Friday, August 21, 2009

Implications of Cataclysm on Present Day WoW Priorities

Well, Cataclysm - and its decision to prioritize a revamp of old world Azeroth - turns out to be real. Five additional levels, two new races, new class combos for existing races, and massive overhauls to existing overworld zones are all in.

The only trouble is that Cataclysm isn't here yet. Blizzard says it will arrive in 2010, and, based on the patch cycle so far in the Wrath era, I'm going to guess that it will land no later than a year from now. Even so, that's a chunk of time. How will the looming changes affect the value of present day incentives and activities?

Variety for the Alt-o-holic... but not now
The two new races, being the shiny centerpieces of the feature set, are being handed the keys to the proverbial kingdom. Worgen druids are in, with only would-be Worgen Shamen and Pallies left out of luck. Goblins are in, and apparently are spiritual enough to be Shamen, leaving only Pallies (the one combo that would really make me cringe) and Druids off the table.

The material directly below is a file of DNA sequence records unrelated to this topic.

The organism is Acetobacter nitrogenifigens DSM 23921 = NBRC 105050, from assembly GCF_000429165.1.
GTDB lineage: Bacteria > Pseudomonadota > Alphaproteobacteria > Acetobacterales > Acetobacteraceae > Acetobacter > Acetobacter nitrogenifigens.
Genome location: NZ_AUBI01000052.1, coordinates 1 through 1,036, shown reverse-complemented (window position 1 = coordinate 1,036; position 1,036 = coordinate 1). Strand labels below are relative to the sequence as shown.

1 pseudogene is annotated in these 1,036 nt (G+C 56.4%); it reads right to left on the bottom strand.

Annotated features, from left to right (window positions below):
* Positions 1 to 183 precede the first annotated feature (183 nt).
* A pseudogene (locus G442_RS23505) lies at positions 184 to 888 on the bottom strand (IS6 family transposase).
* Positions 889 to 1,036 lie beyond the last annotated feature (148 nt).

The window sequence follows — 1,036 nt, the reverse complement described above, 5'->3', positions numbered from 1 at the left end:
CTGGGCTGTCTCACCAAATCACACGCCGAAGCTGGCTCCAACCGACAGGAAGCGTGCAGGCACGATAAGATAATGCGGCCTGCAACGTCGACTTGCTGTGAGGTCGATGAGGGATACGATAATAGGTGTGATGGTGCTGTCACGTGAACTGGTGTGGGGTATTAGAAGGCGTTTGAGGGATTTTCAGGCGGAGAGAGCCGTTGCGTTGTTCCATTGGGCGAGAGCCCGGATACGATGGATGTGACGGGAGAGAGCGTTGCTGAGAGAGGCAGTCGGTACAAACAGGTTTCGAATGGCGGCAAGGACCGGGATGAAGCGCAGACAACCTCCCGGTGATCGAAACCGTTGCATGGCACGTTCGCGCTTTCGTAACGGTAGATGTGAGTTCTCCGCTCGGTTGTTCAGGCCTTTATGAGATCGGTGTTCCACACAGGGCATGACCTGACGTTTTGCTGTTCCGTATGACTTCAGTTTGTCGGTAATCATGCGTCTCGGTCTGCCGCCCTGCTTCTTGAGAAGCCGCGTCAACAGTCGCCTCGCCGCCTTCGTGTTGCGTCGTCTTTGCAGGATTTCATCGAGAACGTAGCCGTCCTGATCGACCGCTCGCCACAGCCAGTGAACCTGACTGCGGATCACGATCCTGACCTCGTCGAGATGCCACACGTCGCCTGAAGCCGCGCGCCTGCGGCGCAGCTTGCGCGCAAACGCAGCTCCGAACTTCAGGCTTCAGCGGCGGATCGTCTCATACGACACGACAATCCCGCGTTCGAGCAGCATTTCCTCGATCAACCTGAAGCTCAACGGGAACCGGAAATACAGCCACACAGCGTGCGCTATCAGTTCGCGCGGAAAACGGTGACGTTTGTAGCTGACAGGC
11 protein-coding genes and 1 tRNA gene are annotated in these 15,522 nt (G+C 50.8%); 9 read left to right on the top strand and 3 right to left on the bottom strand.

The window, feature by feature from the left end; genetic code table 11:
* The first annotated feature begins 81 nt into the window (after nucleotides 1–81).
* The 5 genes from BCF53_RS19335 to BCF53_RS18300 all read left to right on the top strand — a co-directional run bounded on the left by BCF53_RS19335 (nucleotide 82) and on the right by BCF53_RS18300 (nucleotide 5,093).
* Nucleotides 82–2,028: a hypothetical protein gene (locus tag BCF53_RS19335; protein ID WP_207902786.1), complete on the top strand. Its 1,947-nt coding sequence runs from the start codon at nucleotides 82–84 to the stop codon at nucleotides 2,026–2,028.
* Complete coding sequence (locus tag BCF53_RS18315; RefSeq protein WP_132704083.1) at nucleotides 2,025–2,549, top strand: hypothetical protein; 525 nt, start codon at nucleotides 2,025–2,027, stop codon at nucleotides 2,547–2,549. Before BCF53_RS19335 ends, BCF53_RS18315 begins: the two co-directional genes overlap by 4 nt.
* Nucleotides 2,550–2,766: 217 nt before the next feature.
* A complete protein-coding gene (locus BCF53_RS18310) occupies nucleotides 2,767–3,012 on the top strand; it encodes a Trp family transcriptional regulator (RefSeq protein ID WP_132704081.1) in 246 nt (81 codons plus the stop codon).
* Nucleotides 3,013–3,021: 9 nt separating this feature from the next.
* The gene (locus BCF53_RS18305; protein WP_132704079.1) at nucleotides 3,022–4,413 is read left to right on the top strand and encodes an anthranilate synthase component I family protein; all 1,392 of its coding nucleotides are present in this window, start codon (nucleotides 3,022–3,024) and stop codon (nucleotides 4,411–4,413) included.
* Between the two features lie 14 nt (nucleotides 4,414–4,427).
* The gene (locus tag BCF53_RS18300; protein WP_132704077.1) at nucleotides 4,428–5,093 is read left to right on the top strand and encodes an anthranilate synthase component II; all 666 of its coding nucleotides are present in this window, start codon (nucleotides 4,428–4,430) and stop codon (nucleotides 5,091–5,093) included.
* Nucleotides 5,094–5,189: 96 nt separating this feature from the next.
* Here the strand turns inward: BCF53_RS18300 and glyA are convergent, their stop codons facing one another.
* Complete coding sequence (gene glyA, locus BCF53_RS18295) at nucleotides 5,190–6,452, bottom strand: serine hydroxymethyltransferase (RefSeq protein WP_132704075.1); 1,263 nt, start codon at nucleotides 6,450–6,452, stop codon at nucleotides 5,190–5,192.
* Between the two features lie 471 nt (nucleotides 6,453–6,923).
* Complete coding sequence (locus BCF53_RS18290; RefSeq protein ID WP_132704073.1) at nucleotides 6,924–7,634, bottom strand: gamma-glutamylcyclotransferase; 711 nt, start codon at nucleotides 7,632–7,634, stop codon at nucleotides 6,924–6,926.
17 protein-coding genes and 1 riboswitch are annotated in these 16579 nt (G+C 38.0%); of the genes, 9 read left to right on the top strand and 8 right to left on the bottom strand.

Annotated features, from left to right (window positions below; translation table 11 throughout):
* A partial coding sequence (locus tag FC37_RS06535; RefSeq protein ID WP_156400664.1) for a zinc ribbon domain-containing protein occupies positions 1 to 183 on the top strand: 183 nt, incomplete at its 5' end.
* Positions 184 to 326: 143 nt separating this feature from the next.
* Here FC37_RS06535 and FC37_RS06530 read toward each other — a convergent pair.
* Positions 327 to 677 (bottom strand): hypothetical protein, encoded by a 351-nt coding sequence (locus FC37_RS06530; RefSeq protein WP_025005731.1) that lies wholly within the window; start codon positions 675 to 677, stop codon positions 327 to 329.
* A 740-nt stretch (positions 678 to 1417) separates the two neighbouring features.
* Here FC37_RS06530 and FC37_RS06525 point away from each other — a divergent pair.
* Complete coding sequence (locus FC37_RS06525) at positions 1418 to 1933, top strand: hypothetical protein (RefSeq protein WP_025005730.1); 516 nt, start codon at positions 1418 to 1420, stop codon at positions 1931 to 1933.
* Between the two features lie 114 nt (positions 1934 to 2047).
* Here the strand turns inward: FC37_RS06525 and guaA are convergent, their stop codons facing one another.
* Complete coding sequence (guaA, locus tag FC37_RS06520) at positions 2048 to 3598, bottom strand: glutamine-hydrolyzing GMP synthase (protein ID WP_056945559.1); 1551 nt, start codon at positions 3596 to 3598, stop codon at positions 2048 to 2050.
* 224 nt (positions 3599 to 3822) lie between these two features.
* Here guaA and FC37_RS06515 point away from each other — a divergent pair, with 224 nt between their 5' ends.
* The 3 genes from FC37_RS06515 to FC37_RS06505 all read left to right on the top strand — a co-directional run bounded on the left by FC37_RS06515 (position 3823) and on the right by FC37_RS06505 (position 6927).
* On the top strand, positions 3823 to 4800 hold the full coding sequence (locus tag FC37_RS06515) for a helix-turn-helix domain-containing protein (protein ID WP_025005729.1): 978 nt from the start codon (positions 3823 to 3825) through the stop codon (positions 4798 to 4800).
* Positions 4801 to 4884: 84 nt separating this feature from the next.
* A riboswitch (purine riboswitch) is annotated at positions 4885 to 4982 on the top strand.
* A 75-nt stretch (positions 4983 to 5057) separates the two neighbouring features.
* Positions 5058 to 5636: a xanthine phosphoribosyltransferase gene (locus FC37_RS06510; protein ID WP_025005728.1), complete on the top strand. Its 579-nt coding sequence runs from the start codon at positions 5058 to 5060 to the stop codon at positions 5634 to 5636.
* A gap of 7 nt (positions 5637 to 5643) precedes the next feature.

Collectively, the expansion will add over two dozen new race/class combos. Perhaps the most significant are Worgen Druids, Troll Druids, Tauren Pallies, and Dwarf Shamen, since each of these were previously limited to a single race on their faction. If you wanted to be an Alliance Shaman but just can't stand the Draenei accent, you are currently out of luck. In Cataclysm, you can have an alternative... if you want to wait that long.

Last Chance or First Dance?
It sounds like Blizzard will be keeping the total gut-and-overhaul treatment for zones that are currently vast and sparsely populated with quests/hubs/etc. For example, they said that Elwynn Forest (which doesn't have that much structurally wrong with it) won't be changing much. Other places, like Desolace, Ashenvale, Azshara, and The Barrens are all going to look very different.